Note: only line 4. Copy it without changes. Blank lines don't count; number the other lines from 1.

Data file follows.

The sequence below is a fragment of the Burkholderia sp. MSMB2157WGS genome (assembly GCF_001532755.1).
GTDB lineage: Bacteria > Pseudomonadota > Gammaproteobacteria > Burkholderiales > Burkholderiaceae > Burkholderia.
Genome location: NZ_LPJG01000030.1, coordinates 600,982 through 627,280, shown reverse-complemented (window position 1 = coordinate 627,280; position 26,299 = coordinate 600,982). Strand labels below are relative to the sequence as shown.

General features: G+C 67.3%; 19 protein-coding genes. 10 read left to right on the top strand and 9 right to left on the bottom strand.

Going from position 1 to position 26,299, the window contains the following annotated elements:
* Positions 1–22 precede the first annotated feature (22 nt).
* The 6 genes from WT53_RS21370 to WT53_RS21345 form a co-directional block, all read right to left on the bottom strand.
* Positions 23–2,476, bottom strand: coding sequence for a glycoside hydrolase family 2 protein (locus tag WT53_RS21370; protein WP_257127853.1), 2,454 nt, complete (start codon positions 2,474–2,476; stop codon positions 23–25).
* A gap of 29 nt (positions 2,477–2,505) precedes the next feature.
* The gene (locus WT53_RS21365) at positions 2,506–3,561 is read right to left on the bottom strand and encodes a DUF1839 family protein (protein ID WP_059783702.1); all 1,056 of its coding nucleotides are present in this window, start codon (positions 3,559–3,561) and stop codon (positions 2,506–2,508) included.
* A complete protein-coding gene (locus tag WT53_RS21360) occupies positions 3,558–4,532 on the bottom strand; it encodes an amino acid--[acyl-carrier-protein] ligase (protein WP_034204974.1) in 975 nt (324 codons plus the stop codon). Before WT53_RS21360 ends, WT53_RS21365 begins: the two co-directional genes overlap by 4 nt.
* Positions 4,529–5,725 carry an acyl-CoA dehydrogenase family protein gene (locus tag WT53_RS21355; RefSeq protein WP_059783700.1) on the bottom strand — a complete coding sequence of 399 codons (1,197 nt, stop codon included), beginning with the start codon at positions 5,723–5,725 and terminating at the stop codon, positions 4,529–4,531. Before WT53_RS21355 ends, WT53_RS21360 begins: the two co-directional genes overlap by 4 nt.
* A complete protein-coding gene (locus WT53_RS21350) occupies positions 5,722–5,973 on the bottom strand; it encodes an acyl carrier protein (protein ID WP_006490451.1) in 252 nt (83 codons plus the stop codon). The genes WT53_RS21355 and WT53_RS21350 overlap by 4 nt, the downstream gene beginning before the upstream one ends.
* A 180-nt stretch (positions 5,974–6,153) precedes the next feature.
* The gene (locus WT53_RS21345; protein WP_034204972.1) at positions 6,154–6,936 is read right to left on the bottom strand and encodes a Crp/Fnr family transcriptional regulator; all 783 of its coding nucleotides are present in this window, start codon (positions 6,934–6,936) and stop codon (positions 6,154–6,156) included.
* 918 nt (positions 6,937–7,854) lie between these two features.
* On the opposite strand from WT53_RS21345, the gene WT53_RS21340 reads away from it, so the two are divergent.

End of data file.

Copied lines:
General features: G+C 67.3%; 19 protein-coding genes. 10 read left to right on the top strand and 9 right to left on the bottom strand.